Time Tunnel - Norman ChristieIn the Tunnel this week is the late Norman (Norrie) Christie.
Younger fans may not have heard of Norman Christie but to fans of a certain age, like me, Norman will forever be remembered as the man who took the Montrose Football team ‘by the hand’ and led them to respectability as Manager from 1959 to 1968. His predecessor and the very first Team Manager as such was George Hill who took charge not long after Montrose were re-elected into the SFL in 1955. It was very much an uphill task for George as he had little time to prepare for the step up in class and results during his tenure may indicate a ‘could do better’ report but one has to recall that the club as a whole did well just to stay afloat at that time.
Norman Christie took over in 1959 after Montrose had finished bottom of the league the previous season winning only 6 of their 36 games and only 1 of their last 19 games. Prior to becoming Manager Norman played for Montrose in the 1957/8 and 1958/9 seasons and my records indicate his first game for us at Links Park was the New Year game against Stenhousemuir on 2nd January 1958. He played left half (No.6) for us – which to modern day positions would be left side of midfield. In his playing career however he started off at Third Lanark and scored his only senior goal for them in 30 appearances. He moved on to Ayr United then Stirling Albion and Brechin making 3, 32 and 60 appearances respectively before finishing his playing career at Montrose for whom he made 46 appearances. The only club he managed was Montrose.
Coming back to my earlier comment that he brought Montrose FC ‘back to respectability’ that was not a slight on predecessor George Hill, far from it. Norman Christie like most other new managers came with new ideas and was a strict disciplinarian. His other qualities were that he knew the club having been there as a senior player and he was a physiotherapist outside of football working at a hospital near Brechin. He attended a series of courses on football coaching and allied to that he added his knowledge of physiotherapy. Both those aspects he brought into play at Links Park by changing the way the players trained and prepared for games so that emphasis was not entirely on running and ball work but by positional and tactical awareness and in terms of fitness by stretching exercises and body tuning. All new stuff in the football world at a time when physiotherapy in football was unheard of and when a player went down injured a trainer ran on with a sponge and a container of cold water – just what you need on a freezing cold day, eh?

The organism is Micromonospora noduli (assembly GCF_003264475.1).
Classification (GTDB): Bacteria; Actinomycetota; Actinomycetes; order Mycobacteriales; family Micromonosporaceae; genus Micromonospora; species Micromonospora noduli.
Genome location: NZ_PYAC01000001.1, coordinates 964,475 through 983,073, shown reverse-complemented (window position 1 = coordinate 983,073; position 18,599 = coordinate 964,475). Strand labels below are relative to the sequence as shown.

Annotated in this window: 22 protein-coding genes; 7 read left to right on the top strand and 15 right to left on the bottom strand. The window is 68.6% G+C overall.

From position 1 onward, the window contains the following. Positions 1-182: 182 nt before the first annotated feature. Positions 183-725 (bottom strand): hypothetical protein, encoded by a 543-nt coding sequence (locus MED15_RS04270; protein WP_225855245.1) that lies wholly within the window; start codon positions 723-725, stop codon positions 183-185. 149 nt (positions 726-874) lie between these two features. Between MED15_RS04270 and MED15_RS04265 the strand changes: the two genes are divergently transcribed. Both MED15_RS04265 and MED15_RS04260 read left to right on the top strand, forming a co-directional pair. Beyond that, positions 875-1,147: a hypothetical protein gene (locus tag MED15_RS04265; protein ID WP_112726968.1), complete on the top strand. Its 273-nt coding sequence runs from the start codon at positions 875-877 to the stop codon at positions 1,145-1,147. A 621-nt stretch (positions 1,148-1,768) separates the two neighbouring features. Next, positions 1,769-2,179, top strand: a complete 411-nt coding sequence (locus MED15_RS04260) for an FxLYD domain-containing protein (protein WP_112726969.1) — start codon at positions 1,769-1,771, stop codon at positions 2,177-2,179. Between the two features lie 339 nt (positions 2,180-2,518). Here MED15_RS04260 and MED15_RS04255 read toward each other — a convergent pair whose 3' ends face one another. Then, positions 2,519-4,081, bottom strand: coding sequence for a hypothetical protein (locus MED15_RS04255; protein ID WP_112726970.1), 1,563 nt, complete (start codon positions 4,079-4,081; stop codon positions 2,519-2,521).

The result of the changes was that Montrose were no longer a soft touch and steadily became a force in the old Second Division (second tier). Although they never gained promotion to the top tier they were at one time only a whisker away and I well recall a newspaper headline at the time saying that Montrose would not be welcome in the First Division as they were from the SFL’s smallest town. Some of the players he brought to the club would have graced the First Division, players such as The Kemp brothers Jimmy and Bobby, Frank Sandeman, Willie Nicoll, Gordon Wallace and Jimmy Kilgannon. If memory serves me correctly I think a very young Bobby Livingstone arrived at Links Park during Norman’s time as Manager.
Following Norman’s death in October 2010, age 85, Forbes Inglis in his tribute said of his appointment as Manager ‘It was an inspired appointment for the new Manager was one of the games thinkers’. Very true and very precise, Norman did a fine job in our early days back in the SFL both as a player then as Manager for a decade. He made a great impression on me as a mere fan on the terraces and I well remember him sometimes in a hat and a long coat, arms folded on the touchline, thinking, just thinking ahead. A great man.
Steve Doyle (Sassmo)